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RH6.1 wierdness.

A colleagues machine has a bit of a wierdness built in :=)

When he logs on as root he has aliases defined, but as a normal user there are no aliases, all users use tcsh.

More specifically he would like to enable "colored ls" for all users.
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j2
Asked:
j2
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1 Solution
 
j2Author Commented:
even more wierd, when he logs on the alias command gives

mc      setenv MC `/usr/bin/mc -P !*`; cd $MC; unsetenv MC

but after launching screen, alias returns blank.

root however has the aliases

alias cp='cp -i'
alias mv='mv -i'
alias rm='rm -i'

regardless if logged on directly, or in a screened session.

clues?

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jamesRCommented:
Aliases are defined in either the globally, or locally.

Have a look in the root home directory ( /root ), for the local alias files ..

'ls -a' will list the dot-files in root's home directory. You can then see a file called .cshrc or .login or .tcshrc ( note the leading . )

The aliases that are missing from other users are probably defined in one of those files.

If they are you can add them to the global file '/etc/cshrc', '/etc/tcshrc', '/etc/login' ( without the leading dot! ).

I'll guess that the rm, mv and cp aliases are defined in the global file.

The end of the man page for tcsh ( 'man tcsh' ) should tell you the exact names of the files it uses.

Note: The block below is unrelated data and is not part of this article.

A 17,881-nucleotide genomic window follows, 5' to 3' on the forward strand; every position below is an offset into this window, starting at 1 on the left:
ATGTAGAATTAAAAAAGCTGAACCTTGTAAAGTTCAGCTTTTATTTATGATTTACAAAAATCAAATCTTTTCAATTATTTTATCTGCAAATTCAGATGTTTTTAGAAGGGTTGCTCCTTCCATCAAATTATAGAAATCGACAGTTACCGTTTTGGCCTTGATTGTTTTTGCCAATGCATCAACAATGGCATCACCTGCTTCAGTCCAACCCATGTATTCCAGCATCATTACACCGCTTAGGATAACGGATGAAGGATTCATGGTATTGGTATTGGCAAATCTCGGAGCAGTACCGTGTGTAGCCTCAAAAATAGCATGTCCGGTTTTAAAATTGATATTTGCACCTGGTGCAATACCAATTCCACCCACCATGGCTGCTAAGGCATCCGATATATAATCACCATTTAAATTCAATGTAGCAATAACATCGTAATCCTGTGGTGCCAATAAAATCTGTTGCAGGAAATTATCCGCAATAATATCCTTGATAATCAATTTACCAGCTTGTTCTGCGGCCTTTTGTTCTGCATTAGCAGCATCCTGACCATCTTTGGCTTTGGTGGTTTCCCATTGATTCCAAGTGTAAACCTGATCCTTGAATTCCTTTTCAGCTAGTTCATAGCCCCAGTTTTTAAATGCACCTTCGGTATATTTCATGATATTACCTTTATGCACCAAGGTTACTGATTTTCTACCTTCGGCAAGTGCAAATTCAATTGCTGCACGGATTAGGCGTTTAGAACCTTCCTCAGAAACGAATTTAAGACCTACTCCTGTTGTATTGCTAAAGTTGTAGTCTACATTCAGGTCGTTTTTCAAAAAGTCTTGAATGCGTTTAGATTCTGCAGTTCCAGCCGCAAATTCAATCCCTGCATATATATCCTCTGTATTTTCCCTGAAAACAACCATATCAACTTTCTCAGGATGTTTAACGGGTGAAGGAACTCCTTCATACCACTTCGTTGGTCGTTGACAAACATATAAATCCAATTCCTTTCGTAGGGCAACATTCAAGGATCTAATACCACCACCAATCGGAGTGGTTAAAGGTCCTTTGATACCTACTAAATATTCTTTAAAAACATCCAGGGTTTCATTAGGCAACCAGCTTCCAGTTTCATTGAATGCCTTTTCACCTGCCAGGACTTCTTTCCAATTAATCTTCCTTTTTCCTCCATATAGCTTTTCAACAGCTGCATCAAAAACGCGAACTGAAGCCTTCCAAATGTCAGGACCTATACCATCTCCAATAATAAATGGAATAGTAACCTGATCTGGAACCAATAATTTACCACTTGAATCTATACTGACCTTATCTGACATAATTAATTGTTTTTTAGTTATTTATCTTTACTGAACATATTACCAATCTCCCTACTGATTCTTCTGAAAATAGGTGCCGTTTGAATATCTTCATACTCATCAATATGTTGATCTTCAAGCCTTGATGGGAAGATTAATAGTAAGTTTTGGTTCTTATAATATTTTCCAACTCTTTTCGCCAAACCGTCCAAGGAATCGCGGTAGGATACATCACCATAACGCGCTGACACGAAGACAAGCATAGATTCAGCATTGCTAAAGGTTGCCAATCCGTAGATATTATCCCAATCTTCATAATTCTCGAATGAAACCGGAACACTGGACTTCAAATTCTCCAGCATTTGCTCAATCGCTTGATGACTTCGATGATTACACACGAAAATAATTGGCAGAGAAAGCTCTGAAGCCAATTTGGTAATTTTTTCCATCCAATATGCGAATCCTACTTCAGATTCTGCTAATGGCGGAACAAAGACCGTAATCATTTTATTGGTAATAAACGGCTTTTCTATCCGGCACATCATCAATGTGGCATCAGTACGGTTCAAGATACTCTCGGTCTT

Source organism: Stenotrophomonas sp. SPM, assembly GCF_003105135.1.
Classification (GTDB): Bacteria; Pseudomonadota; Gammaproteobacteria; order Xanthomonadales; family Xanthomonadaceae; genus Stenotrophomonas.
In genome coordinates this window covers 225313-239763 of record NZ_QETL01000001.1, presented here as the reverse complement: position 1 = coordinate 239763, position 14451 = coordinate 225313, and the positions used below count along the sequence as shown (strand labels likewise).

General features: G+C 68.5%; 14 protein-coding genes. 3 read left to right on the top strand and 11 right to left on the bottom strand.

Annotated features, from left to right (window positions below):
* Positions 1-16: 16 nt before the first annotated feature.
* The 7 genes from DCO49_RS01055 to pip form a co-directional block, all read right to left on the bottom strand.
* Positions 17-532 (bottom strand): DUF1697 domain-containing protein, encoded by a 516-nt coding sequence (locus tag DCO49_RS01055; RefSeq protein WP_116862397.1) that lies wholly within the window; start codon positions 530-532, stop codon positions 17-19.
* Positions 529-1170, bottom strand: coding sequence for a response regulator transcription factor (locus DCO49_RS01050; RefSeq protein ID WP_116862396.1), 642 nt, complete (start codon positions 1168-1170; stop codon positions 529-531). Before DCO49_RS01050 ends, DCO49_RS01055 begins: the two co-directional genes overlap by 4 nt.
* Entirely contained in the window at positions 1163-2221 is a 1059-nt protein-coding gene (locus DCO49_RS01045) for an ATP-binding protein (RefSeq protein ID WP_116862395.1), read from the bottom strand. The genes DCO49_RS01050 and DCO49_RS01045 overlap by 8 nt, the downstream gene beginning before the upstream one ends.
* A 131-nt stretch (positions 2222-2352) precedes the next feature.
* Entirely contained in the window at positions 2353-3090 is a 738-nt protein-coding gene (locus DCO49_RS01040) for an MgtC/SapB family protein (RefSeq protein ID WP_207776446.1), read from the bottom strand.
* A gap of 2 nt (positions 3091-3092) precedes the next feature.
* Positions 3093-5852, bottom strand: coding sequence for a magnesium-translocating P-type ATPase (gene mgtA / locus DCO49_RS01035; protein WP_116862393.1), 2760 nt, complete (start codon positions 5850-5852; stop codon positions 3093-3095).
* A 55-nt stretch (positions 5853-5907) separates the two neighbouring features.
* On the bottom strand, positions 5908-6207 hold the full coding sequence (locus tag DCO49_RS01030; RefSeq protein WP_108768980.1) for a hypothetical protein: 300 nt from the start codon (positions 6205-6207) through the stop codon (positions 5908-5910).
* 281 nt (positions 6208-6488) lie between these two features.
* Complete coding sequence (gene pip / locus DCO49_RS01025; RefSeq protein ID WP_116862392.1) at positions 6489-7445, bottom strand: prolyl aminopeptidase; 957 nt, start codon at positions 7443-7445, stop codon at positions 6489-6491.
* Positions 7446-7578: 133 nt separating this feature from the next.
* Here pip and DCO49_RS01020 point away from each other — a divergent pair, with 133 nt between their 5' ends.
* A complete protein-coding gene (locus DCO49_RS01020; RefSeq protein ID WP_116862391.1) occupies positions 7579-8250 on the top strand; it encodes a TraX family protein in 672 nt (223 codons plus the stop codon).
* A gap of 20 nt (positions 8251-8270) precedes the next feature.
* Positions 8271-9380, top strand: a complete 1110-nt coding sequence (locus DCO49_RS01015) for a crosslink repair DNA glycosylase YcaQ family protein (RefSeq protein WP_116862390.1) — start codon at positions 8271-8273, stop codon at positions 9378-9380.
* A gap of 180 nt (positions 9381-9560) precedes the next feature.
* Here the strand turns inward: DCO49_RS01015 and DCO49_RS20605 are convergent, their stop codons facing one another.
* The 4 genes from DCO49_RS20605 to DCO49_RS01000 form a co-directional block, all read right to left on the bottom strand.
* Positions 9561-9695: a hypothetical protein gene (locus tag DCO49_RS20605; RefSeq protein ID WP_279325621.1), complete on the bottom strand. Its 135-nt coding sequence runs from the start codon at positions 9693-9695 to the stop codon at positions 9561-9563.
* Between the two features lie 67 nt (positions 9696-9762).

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j2Author Commented:
Uhm, creating a /etc/tcshrc didnt help, neither did a /etc/cshrc.

creating a local .tcshrc helped. But can we set this globally for all users to have a "skeleton" config?
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gruseCommented:
As you (or your friend) is using RH6.1, there should be a /etc/skel directory, where skeleton profiles are kept. Those are copied when new users are added by using the "useradd" command. I don't know if those files are used if user accounts are added by other methods like linuxconf.

> Uhm, creating a /etc/tcshrc didnt help, neither did a /etc/cshrc.

But did you try /etc/login, as j2 suggested? That *should* do it...

Another point to check may be the access rights to those profile files. A lot of modern shells check that
a) global profiles are not world-writable
b) local profiles are only user-writeable
and don't execute them if not, as they may have been compromised. Some "echo" commands in those files will reveal if they are executed or not.
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jamesRCommented:
I've just checked the tcsh man page.. the global files for tcsh are /etc/csh.cshrc and /etc/csh.login. Have a look there for the global settings.

Using /etc/skel is the correct choice to set defaults for all users. It will only work when you setup new users though, it won't change anything for users that already exist.
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j2Author Commented:
Redhat seems to have modified that.. because for me .tcshrc is what i need to use, but now i have got the general idea. And since the you gave me the general idea, the points are your. Thanks.
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